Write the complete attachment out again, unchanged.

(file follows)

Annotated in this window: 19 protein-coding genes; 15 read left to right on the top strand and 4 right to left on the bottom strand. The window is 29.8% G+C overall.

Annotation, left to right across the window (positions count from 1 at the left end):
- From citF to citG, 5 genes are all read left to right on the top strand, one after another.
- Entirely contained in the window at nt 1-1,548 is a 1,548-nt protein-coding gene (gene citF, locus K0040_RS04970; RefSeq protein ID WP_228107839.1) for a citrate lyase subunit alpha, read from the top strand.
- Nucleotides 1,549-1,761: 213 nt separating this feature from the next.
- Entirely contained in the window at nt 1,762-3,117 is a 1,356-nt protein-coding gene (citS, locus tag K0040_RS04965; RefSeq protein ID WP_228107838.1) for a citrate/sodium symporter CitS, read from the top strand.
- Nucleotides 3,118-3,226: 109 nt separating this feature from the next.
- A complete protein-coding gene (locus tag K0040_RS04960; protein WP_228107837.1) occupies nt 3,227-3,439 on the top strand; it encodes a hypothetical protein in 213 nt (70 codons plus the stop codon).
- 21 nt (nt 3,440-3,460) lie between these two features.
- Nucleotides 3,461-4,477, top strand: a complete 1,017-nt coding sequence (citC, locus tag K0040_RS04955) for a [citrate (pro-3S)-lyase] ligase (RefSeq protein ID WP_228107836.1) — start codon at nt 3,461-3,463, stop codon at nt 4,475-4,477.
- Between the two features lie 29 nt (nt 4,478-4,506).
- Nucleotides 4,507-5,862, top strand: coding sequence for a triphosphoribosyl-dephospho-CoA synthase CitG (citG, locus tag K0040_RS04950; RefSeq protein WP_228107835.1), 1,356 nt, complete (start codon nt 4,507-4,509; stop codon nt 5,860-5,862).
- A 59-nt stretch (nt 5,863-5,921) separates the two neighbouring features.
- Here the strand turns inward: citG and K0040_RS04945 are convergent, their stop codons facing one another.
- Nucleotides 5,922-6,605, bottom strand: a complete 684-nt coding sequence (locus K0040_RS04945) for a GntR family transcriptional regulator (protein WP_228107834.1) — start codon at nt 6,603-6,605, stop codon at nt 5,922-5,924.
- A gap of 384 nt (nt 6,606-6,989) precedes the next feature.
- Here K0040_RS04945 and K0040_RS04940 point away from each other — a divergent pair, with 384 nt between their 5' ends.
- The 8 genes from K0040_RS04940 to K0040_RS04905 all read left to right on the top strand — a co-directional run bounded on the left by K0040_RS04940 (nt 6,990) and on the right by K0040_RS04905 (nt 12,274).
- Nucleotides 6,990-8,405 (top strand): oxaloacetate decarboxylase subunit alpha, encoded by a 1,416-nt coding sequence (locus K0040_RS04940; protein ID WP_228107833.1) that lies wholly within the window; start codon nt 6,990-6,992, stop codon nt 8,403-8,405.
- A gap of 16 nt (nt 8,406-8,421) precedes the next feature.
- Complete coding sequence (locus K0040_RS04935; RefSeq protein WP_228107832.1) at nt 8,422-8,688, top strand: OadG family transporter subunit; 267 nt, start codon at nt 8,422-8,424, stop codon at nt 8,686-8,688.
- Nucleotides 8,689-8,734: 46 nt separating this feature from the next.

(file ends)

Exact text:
Annotated in this window: 19 protein-coding genes; 15 read left to right on the top strand and 4 right to left on the bottom strand. The window is 29.8% G+C overall.

Annotation, left to right across the window (positions count from 1 at the left end):
- From citF to citG, 5 genes are all read left to right on the top strand, one after another.
- Entirely contained in the window at nt 1-1,548 is a 1,548-nt protein-coding gene (gene citF, locus K0040_RS04970; RefSeq protein ID WP_228107839.1) for a citrate lyase subunit alpha, read from the top strand.
- Nucleotides 1,549-1,761: 213 nt separating this feature from the next.
- Entirely contained in the window at nt 1,762-3,117 is a 1,356-nt protein-coding gene (citS, locus tag K0040_RS04965; RefSeq protein ID WP_228107838.1) for a citrate/sodium symporter CitS, read from the top strand.
- Nucleotides 3,118-3,226: 109 nt separating this feature from the next.
- A complete protein-coding gene (locus tag K0040_RS04960; protein WP_228107837.1) occupies nt 3,227-3,439 on the top strand; it encodes a hypothetical protein in 213 nt (70 codons plus the stop codon).
- 21 nt (nt 3,440-3,460) lie between these two features.
- Nucleotides 3,461-4,477, top strand: a complete 1,017-nt coding sequence (citC, locus tag K0040_RS04955) for a [citrate (pro-3S)-lyase] ligase (RefSeq protein ID WP_228107836.1) — start codon at nt 3,461-3,463, stop codon at nt 4,475-4,477.
- Between the two features lie 29 nt (nt 4,478-4,506).
- Nucleotides 4,507-5,862, top strand: coding sequence for a triphosphoribosyl-dephospho-CoA synthase CitG (citG, locus tag K0040_RS04950; RefSeq protein WP_228107835.1), 1,356 nt, complete (start codon nt 4,507-4,509; stop codon nt 5,860-5,862).
- A 59-nt stretch (nt 5,863-5,921) separates the two neighbouring features.
- Here the strand turns inward: citG and K0040_RS04945 are convergent, their stop codons facing one another.
- Nucleotides 5,922-6,605, bottom strand: a complete 684-nt coding sequence (locus K0040_RS04945) for a GntR family transcriptional regulator (protein WP_228107834.1) — start codon at nt 6,603-6,605, stop codon at nt 5,922-5,924.
- A gap of 384 nt (nt 6,606-6,989) precedes the next feature.
- Here K0040_RS04945 and K0040_RS04940 point away from each other — a divergent pair, with 384 nt between their 5' ends.
- The 8 genes from K0040_RS04940 to K0040_RS04905 all read left to right on the top strand — a co-directional run bounded on the left by K0040_RS04940 (nt 6,990) and on the right by K0040_RS04905 (nt 12,274).
- Nucleotides 6,990-8,405 (top strand): oxaloacetate decarboxylase subunit alpha, encoded by a 1,416-nt coding sequence (locus K0040_RS04940; protein ID WP_228107833.1) that lies wholly within the window; start codon nt 6,990-6,992, stop codon nt 8,403-8,405.
- A gap of 16 nt (nt 8,406-8,421) precedes the next feature.
- Complete coding sequence (locus K0040_RS04935; RefSeq protein WP_228107832.1) at nt 8,422-8,688, top strand: OadG family transporter subunit; 267 nt, start codon at nt 8,422-8,424, stop codon at nt 8,686-8,688.
- Nucleotides 8,689-8,734: 46 nt separating this feature from the next.